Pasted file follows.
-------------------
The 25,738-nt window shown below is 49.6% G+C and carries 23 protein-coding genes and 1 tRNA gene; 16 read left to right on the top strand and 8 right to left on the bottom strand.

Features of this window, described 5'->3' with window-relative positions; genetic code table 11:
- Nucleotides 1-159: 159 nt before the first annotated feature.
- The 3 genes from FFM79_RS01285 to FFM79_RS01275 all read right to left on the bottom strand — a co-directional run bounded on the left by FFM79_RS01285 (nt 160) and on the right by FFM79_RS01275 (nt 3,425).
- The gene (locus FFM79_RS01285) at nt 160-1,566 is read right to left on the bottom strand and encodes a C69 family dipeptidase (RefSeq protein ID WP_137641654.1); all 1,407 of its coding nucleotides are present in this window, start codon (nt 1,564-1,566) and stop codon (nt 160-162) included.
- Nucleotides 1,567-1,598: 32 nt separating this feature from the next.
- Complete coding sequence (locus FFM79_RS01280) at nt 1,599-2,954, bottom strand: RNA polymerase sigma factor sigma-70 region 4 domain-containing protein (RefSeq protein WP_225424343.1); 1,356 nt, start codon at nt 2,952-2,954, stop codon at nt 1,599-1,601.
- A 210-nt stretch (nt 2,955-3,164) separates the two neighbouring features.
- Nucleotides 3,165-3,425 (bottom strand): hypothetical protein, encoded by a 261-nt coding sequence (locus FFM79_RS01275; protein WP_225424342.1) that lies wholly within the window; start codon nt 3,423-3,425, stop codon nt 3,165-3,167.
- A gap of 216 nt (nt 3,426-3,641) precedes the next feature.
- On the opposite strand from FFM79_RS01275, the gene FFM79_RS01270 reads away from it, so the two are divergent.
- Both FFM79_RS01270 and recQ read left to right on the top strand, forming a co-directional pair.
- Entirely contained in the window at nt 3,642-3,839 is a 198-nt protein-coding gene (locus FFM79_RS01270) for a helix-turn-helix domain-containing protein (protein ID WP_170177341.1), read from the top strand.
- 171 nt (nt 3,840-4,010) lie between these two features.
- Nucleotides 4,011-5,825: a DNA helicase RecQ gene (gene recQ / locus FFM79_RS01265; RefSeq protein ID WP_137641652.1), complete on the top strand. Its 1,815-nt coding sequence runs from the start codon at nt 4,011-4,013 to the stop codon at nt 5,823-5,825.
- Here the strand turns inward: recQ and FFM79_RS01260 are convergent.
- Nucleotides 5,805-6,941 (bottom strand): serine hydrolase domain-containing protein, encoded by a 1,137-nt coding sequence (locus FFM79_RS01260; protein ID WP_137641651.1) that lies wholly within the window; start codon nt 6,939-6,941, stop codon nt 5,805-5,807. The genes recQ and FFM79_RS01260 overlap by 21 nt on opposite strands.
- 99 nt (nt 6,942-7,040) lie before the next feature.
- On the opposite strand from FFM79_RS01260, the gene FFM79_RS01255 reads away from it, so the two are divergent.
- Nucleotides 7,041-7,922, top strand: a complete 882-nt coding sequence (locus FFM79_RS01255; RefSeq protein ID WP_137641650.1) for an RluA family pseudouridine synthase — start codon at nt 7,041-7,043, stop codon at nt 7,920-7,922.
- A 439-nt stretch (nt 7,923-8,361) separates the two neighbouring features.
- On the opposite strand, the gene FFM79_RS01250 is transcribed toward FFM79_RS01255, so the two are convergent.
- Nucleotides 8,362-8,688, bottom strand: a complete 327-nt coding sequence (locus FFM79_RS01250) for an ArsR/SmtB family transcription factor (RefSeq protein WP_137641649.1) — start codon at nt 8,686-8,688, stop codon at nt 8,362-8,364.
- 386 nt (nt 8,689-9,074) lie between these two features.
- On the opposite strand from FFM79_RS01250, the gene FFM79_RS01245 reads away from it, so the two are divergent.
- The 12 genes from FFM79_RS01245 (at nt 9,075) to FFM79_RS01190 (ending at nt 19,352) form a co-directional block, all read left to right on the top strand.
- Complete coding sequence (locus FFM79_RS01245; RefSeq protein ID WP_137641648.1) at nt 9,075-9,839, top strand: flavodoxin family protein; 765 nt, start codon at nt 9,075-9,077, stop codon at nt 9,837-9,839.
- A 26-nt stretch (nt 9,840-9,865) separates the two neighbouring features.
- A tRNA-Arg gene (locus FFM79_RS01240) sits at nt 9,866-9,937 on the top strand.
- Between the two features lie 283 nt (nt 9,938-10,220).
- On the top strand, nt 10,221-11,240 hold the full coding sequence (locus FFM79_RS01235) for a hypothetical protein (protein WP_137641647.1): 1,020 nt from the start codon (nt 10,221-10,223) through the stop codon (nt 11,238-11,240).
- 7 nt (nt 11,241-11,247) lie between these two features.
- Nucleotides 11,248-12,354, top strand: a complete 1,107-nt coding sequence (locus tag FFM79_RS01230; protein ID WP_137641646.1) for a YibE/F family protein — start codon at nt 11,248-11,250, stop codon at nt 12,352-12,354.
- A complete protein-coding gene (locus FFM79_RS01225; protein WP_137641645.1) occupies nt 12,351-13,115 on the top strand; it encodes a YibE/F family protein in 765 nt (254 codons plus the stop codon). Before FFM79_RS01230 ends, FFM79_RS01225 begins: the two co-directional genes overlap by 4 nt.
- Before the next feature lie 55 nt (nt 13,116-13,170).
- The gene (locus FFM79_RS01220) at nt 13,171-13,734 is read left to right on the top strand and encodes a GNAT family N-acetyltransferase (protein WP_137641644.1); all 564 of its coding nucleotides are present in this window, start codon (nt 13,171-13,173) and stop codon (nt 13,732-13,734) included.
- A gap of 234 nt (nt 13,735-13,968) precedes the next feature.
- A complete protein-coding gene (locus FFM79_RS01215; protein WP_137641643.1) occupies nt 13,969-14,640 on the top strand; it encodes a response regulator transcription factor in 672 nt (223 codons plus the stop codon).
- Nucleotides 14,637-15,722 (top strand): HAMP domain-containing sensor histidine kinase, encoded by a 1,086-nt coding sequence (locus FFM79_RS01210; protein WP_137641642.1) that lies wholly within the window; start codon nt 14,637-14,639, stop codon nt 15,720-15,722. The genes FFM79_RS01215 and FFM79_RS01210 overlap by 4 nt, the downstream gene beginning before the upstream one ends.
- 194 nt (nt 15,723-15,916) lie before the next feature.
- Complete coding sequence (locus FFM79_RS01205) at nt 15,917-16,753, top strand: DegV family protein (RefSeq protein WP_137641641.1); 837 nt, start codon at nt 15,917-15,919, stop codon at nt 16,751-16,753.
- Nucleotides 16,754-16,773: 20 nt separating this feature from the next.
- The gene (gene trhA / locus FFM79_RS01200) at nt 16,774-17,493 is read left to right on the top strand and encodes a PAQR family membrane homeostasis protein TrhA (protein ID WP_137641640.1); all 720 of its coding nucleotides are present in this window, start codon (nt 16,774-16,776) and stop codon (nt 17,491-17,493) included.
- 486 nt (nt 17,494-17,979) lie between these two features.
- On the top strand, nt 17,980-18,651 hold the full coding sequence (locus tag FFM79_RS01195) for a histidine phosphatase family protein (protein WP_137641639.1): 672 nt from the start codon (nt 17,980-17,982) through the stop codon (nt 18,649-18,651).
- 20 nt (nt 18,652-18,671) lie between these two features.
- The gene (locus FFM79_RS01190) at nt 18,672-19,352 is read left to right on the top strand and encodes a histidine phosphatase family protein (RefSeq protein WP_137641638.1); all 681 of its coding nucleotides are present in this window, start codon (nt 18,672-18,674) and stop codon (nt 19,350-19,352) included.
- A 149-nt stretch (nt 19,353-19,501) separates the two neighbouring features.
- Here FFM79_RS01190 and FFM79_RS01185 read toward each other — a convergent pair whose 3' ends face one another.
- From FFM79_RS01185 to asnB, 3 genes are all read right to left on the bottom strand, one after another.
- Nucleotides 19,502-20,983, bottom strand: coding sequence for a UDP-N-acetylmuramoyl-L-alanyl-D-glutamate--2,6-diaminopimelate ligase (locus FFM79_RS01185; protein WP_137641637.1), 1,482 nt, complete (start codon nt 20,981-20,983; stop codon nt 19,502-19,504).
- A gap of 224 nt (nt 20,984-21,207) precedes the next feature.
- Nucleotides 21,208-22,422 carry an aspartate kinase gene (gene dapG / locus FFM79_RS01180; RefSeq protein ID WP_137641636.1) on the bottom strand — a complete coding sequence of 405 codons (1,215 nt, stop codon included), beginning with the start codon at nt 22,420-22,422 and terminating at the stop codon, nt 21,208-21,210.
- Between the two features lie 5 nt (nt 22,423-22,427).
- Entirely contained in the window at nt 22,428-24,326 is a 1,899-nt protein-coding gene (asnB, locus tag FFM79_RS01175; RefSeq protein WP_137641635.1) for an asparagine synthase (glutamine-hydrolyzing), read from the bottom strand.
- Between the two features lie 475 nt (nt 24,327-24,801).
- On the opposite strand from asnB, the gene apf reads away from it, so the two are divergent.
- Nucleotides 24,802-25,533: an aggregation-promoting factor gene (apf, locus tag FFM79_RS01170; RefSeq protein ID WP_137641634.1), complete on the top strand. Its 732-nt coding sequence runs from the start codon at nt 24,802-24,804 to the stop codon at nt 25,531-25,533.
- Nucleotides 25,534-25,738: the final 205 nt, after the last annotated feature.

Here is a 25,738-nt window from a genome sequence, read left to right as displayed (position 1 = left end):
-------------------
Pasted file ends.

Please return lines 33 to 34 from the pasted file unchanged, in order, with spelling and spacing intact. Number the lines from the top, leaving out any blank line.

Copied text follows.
- Nucleotides 11,248-12,354, top strand: a complete 1,107-nt coding sequence (locus tag FFM79_RS01230; protein ID WP_137641646.1) for a YibE/F family protein — start codon at nt 11,248-11,250, stop codon at nt 12,352-12,354.
- A complete protein-coding gene (locus FFM79_RS01225; protein WP_137641645.1) occupies nt 12,351-13,115 on the top strand; it encodes a YibE/F family protein in 765 nt (254 codons plus the stop codon). Before FFM79_RS01230 ends, FFM79_RS01225 begins: the two co-directional genes overlap by 4 nt.